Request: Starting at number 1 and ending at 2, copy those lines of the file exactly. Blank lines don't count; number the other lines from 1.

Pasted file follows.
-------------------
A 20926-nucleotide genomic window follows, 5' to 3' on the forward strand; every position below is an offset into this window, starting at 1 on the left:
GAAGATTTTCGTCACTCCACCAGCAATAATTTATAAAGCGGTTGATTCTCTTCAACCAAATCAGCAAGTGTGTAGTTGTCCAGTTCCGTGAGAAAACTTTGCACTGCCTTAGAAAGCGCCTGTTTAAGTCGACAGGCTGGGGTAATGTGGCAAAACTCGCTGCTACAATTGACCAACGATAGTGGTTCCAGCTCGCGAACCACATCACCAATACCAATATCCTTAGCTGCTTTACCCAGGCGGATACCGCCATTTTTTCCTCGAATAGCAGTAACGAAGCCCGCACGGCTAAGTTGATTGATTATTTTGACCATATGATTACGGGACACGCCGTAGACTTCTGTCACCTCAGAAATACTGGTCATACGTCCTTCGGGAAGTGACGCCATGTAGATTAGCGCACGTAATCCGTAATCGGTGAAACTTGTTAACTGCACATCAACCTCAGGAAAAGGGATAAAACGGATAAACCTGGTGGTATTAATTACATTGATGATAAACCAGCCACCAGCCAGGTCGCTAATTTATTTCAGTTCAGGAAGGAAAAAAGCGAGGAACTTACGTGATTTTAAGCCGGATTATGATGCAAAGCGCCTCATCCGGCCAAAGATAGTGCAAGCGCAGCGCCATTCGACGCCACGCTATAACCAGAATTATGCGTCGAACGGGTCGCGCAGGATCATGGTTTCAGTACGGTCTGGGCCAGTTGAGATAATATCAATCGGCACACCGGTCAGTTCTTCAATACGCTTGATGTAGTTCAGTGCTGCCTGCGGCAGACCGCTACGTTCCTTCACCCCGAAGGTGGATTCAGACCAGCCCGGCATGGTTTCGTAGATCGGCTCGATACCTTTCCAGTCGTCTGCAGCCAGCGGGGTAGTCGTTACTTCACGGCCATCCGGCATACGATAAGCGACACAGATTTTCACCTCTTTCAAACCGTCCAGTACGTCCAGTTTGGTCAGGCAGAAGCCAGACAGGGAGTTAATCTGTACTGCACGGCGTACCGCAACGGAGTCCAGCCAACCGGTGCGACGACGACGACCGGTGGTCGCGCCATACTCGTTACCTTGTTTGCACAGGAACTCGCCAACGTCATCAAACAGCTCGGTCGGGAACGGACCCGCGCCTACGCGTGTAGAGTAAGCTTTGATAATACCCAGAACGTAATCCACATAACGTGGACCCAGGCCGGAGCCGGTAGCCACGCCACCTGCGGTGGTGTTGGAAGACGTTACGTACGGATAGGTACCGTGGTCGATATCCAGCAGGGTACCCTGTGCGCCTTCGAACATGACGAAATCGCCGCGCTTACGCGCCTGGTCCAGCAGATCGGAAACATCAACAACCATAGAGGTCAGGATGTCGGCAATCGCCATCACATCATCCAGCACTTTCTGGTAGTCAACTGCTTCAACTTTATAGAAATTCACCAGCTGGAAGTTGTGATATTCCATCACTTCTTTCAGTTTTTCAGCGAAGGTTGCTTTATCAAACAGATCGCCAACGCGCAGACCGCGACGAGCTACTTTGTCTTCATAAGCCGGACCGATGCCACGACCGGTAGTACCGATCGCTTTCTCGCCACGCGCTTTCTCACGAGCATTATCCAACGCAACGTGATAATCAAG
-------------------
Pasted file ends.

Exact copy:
A 20926-nucleotide genomic window follows, 5' to 3' on the forward strand; every position below is an offset into this window, starting at 1 on the left:
GAAGATTTTCGTCACTCCACCAGCAATAATTTATAAAGCGGTTGATTCTCTTCAACCAAATCAGCAAGTGTGTAGTTGTCCAGTTCCGTGAGAAAACTTTGCACTGCCTTAGAAAGCGCCTGTTTAAGTCGACAGGCTGGGGTAATGTGGCAAAACTCGCTGCTACAATTGACCAACGATAGTGGTTCCAGCTCGCGAACCACATCACCAATACCAATATCCTTAGCTGCTTTACCCAGGCGGATACCGCCATTTTTTCCTCGAATAGCAGTAACGAAGCCCGCACGGCTAAGTTGATTGATTATTTTGACCATATGATTACGGGACACGCCGTAGACTTCTGTCACCTCAGAAATACTGGTCATACGTCCTTCGGGAAGTGACGCCATGTAGATTAGCGCACGTAATCCGTAATCGGTGAAACTTGTTAACTGCACATCAACCTCAGGAAAAGGGATAAAACGGATAAACCTGGTGGTATTAATTACATTGATGATAAACCAGCCACCAGCCAGGTCGCTAATTTATTTCAGTTCAGGAAGGAAAAAAGCGAGGAACTTACGTGATTTTAAGCCGGATTATGATGCAAAGCGCCTCATCCGGCCAAAGATAGTGCAAGCGCAGCGCCATTCGACGCCACGCTATAACCAGAATTATGCGTCGAACGGGTCGCGCAGGATCATGGTTTCAGTACGGTCTGGGCCAGTTGAGATAATATCAATCGGCACACCGGTCAGTTCTTCAATACGCTTGATGTAGTTCAGTGCTGCCTGCGGCAGACCGCTACGTTCCTTCACCCCGAAGGTGGATTCAGACCAGCCCGGCATGGTTTCGTAGATCGGCTCGATACCTTTCCAGTCGTCTGCAGCCAGCGGGGTAGTCGTTACTTCACGGCCATCCGGCATACGATAAGCGACACAGATTTTCACCTCTTTCAAACCGTCCAGTACGTCCAGTTTGGTCAGGCAGAAGCCAGACAGGGAGTTAATCTGTACTGCACGGCGTACCGCAACGGAGTCCAGCCAACCGGTGCGACGACGACGACCGGTGGTCGCGCCATACTCGTTACCTTGTTTGCACAGGAACTCGCCAACGTCATCAAACAGCTCGGTCGGGAACGGACCCGCGCCTACGCGTGTAGAGTAAGCTTTGATAATACCCAGAACGTAATCCACATAACGTGGACCCAGGCCGGAGCCGGTAGCCACGCCACCTGCGGTGGTGTTGGAAGACGTTACGTACGGATAGGTACCGTGGTCGATATCCAGCAGGGTACCCTGTGCGCCTTCGAACATGACGAAATCGCCGCGCTTACGCGCCTGGTCCAGCAGATCGGAAACATCAACAACCATAGAGGTCAGGATGTCGGCAATCGCCATCACATCATCCAGCACTTTCTGGTAGTCAACTGCTTCAACTTTATAGAAATTCACCAGCTGGAAGTTGTGATATTCCATCACTTCTTTCAGTTTTTCAGCGAAGGTTGCTTTATCAAACAGATCGCCAACGCGCAGACCGCGACGAGCTACTTTGTCTTCATAAGCCGGACCGATGCCACGACCGGTAGTACCGATCGCTTTCTCGCCACGCGCTTTCTCACGAGCATTATCCAACGCAACGTGATAATCAAG